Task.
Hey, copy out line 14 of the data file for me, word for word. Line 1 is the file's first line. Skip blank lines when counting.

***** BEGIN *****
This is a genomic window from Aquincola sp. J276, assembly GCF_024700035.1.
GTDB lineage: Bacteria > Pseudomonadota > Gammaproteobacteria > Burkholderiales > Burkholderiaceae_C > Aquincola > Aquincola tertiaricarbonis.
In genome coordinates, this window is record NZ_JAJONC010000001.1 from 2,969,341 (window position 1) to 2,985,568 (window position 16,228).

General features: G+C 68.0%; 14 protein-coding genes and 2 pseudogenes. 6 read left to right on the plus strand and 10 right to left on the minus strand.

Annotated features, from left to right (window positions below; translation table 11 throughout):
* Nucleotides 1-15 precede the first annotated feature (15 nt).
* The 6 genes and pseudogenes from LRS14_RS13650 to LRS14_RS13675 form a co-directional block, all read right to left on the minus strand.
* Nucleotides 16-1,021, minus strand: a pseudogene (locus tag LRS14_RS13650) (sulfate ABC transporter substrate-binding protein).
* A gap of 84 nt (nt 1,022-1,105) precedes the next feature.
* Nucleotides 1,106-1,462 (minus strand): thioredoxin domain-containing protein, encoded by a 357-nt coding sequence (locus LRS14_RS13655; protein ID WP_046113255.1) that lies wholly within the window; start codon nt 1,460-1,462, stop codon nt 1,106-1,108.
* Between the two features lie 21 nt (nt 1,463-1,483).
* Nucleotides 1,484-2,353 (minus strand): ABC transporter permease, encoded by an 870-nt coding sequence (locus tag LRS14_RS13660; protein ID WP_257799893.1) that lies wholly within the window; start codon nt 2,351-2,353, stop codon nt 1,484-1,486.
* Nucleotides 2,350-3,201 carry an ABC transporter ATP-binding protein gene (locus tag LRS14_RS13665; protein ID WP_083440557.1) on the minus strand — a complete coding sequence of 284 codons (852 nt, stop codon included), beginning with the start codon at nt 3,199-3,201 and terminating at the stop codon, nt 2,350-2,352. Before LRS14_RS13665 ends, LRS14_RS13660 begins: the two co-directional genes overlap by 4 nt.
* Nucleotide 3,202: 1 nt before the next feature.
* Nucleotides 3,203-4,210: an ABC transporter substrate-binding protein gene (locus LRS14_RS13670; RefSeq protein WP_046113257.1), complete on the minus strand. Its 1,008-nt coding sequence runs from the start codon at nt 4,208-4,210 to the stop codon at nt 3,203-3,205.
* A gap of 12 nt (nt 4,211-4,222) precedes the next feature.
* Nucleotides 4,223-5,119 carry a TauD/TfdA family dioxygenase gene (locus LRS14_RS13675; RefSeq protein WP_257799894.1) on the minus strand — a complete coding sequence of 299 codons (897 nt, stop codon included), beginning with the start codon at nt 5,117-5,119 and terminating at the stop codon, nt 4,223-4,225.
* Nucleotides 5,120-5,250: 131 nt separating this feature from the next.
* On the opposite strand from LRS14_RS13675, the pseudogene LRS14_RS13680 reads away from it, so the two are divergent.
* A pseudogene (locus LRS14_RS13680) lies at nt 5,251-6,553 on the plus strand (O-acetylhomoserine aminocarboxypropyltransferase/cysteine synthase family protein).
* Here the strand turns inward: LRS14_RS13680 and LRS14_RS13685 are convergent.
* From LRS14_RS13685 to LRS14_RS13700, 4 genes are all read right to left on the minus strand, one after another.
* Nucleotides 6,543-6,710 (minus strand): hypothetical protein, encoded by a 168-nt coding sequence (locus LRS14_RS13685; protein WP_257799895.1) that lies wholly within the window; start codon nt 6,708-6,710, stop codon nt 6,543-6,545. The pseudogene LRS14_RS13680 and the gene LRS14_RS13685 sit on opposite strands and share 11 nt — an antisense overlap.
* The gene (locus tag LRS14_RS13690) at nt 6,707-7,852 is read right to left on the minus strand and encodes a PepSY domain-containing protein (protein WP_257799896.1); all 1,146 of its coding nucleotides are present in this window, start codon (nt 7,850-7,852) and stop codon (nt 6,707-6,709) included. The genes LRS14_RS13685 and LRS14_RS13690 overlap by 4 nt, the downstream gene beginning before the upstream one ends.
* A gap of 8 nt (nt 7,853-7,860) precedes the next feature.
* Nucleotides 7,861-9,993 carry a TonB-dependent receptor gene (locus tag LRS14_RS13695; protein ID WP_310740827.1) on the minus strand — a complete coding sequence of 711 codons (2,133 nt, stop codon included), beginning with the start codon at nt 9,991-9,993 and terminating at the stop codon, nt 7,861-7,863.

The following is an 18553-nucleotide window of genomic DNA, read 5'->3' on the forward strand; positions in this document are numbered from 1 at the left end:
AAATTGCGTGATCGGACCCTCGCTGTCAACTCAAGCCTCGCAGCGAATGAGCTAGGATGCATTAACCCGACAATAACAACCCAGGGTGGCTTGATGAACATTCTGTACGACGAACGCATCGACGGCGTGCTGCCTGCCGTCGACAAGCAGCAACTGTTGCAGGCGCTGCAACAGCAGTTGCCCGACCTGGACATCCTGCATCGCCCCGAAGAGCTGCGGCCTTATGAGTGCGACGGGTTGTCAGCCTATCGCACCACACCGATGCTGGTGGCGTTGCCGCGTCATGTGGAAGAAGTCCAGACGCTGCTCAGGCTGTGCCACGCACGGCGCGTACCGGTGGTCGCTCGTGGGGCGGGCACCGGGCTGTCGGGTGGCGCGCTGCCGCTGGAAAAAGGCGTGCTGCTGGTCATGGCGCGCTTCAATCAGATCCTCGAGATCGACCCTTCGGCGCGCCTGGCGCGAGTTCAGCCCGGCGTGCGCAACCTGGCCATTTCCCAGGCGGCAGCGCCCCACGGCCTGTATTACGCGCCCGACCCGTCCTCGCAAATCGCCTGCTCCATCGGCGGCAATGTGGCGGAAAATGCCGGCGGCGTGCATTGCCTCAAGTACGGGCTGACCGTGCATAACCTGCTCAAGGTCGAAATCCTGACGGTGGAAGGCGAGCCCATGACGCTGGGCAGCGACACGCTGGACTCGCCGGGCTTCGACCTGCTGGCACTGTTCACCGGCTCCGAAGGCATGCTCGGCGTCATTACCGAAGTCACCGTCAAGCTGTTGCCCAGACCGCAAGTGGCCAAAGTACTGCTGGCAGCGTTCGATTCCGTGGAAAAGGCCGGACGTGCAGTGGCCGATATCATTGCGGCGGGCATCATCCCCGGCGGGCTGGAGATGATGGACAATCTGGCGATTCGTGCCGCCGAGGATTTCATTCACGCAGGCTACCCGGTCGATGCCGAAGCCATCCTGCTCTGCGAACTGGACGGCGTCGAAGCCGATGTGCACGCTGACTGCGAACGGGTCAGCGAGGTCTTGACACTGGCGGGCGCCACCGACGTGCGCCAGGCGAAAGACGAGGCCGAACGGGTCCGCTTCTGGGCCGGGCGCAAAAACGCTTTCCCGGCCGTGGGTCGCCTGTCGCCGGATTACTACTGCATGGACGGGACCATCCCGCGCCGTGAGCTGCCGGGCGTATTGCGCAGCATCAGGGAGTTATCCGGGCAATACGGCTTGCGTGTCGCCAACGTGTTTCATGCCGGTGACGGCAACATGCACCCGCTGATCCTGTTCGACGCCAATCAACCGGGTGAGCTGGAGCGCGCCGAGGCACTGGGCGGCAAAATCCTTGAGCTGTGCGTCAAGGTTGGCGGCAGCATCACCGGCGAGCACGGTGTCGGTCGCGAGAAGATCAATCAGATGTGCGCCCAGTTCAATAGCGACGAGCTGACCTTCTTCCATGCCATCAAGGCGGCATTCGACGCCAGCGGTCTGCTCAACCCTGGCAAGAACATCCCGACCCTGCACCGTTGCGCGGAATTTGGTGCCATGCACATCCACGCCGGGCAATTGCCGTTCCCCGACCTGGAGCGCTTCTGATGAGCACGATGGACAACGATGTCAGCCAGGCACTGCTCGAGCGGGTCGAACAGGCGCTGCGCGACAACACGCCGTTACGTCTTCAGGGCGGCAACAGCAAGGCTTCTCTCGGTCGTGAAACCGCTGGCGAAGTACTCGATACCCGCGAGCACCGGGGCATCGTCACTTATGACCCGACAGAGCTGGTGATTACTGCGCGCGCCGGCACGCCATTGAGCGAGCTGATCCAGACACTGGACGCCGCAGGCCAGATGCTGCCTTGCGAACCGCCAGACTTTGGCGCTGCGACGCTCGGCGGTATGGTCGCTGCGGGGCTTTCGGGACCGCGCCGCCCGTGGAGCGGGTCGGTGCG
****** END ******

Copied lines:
* Nucleotide 3,202: 1 nt before the next feature.